How do I pay off my balloon payment?
I have an outstanding balance on my car of R87 000 of which R50 000 is a balloon (residual) payment. Is it possible to increase my monthly instalments so that I can make sure my residual is paid in full at the end of my finance term?
City Press replies:
You can increase your instalment, but you need to speak to your bank if you want to specifically apply the extra funds to the balloon payment. We asked both Nedbank (MFC) and FNB (WesBank) to respond.
Anton Kleynhans: Head of Recoveries and Collections at MFC:
The terminology applied for a bulk instalment as a final instalment per an MFC agreement is “balloon”.
On presenting the agreement, the client is provided with options stipulated in the contractual terms and conditions, which allow the client to either settle the balloon/balance on expiry of the agreement or opt to refinance the balloon over an agreed term.
A request to refinance the balloon prior to the expiry of the agreement is feasible, and terms would have to be mutually agreed to on a case-by-case basis, by calculating the repayment of a balloon over the remaining term and taking into account the client’s affordability.
This is done by restructuring the agreement, after which an addendum is issued and covered under the MFC agreement.
The bank is able to increase the monthly instalment in order to reduce the outstanding residual amount.
Any extra payments paid on the account will reflect as an advance amount, however, when the residual is due, the advance amount will be used towards the outstanding balance.
Should an instalment during the contract period be missed, the advance amount will be used towards the arrears. However, it is advisable that you notify the bank’s customer services that you would like to do a capital reduction.
The bank would also be able to assist with the specific calculation as to how much you need to increase your instalment by to fully settle the residual balance.
Should I use my pension to settle debt?
Ihave resigned from my employer and will be starting a new job at the end of the month. I need to decide what to do with my pension fund, which is currently worth R880 000.
I am currently in debt of about R170 000 and I owe about R340 000 on my mortgage. I do not know whether to take some of my pension and pay off R170 000 debt and keep the mortgage, or take all the money and settle the house and pay all the debt and start life again debt free.
CITY PRESS REPLIES:
There are two issues here: tax and having enough money in retirement.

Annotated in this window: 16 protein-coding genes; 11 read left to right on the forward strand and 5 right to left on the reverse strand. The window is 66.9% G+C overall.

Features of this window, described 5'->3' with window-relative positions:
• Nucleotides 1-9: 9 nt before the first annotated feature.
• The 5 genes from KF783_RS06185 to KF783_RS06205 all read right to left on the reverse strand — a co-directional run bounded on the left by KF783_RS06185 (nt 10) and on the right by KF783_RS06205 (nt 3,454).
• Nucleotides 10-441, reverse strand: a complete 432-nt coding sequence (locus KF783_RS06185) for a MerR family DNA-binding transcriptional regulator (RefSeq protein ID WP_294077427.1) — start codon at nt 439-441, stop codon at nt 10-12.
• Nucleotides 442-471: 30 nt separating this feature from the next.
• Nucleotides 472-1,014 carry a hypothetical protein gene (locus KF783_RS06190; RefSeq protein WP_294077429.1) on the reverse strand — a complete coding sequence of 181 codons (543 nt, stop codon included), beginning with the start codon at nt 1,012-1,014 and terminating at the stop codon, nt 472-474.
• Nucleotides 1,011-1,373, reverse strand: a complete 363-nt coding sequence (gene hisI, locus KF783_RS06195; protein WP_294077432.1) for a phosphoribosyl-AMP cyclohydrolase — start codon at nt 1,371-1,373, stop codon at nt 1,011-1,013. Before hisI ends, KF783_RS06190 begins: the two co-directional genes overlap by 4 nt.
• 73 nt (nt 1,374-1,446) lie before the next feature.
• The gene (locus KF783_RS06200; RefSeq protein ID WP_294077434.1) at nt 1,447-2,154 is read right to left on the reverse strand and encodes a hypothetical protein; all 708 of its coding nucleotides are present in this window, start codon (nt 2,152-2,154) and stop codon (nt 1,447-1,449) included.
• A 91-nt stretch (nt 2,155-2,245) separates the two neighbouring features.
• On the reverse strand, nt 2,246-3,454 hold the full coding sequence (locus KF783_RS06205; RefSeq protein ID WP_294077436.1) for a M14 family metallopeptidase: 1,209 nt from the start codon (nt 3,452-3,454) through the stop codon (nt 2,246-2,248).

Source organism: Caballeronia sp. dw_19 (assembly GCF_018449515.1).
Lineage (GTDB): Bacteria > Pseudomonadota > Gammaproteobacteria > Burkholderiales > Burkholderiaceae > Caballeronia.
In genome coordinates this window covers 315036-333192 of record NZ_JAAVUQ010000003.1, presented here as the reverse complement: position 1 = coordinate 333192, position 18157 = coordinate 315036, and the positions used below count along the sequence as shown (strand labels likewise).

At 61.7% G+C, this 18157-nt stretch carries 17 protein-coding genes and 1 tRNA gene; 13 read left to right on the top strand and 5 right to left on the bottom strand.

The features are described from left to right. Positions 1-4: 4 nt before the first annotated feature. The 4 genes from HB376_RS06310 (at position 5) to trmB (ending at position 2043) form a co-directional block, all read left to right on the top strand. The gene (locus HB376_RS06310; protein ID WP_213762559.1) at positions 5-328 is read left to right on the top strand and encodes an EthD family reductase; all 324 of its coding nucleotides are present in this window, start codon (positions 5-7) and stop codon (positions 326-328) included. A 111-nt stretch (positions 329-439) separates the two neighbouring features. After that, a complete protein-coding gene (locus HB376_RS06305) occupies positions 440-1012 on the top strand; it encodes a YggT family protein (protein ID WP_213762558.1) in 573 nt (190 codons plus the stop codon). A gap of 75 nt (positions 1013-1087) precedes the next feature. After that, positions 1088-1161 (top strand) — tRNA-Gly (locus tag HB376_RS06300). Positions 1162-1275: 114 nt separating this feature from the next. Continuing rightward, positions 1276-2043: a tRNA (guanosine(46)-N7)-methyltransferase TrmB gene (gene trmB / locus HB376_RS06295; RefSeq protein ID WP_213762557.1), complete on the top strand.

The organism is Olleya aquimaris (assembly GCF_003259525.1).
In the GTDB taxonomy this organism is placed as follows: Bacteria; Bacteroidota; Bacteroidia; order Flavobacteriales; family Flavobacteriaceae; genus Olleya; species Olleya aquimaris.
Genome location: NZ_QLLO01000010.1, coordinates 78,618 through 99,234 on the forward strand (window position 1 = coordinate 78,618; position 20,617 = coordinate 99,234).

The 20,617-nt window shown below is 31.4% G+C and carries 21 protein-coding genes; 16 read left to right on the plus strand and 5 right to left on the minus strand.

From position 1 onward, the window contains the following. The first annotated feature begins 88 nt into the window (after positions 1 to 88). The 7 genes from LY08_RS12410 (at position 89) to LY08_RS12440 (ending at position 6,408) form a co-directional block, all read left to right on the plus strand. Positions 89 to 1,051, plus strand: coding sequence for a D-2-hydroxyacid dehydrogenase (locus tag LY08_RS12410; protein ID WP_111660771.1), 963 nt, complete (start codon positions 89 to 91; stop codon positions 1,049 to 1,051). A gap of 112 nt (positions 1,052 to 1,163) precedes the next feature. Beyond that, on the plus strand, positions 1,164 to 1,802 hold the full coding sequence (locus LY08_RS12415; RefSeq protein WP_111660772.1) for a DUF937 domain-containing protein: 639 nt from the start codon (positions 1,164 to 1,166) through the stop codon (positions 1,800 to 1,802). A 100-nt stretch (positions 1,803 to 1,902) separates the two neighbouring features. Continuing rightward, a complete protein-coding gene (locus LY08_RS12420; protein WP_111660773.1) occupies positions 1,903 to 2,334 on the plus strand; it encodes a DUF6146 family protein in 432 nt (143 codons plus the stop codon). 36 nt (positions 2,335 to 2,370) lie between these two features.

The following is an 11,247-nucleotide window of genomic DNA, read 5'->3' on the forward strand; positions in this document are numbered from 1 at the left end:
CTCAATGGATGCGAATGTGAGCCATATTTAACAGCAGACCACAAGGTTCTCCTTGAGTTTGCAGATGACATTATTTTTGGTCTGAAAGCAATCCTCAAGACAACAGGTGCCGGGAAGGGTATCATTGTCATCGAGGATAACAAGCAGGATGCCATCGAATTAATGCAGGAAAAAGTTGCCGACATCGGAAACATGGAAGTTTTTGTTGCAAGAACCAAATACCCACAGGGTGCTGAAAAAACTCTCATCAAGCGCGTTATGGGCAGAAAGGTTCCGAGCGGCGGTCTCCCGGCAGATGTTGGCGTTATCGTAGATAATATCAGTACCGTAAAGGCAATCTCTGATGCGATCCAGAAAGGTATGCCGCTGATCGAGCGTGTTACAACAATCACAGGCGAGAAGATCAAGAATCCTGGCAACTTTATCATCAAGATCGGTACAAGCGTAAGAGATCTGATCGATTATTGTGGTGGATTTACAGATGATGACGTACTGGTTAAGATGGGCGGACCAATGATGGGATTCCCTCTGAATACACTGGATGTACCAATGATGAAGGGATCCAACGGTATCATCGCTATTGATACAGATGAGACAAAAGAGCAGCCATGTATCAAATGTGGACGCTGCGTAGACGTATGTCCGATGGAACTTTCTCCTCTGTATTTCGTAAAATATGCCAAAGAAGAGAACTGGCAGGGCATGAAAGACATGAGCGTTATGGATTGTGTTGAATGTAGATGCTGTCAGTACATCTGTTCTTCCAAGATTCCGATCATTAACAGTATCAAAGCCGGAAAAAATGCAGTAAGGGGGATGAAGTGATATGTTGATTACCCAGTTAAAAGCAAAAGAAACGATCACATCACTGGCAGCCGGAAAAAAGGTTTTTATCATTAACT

In terms of taxation, if you take the full withdrawal, you will pay about R144 000 in tax.
This seems like a waste of money to pay over to the Receiver when it could be used for your retirement income. To put that in perspective, your investment would most likely double over the next 10 years, so in ten years’ time the true cost of that tax bill would be R300 000.
You also need to see if you are on track in terms of your retirement savings. As a rule of thumb, depending on how many years you have been working, you should have the following saved:
- After five years, 1 x your annual salary
- After 10 years, 2 x annual salary
- After 15 years, 3 x annual salary
- After 20 years, 4 x annual salary
- After 25 years, 6 x annual salary
- After 30 years, 7 x annual salary
- After 35 years, 10 x annual salary
Keep in mind, any amount you withdraw now will affect your tax-free withdrawal of R500 000 at retirement. For example, if you withdraw the R880 000 you will have no tax-free withdrawal at retirement.
Rather create a debt repayment plan by sticking to a budget and paying in extra money each month than use your very valuable pension assets. You can withdraw up to R25 000 tax-free. This will still reduce your tax-free withdrawal on retirement, but you will not pay any tax today. You could use this amount to pay towards your R170 000 debt.
This would lower your monthly repayment on your debt which would now be R145 000. The key is to continue to pay the same instalments as per the full R170 000; this way you pay off the debt sooner. Once that debt is repaid, you could increase your mortgage repayments to pay off your mortgage faster. This is known as the debt snowball effect.
What most people find when they cash in their retirement fund to settle debt is that, five years later, they are back in debt and then have no retirement savings. It is about learning to manage your money on a day to day basis, rather than relying on windfalls.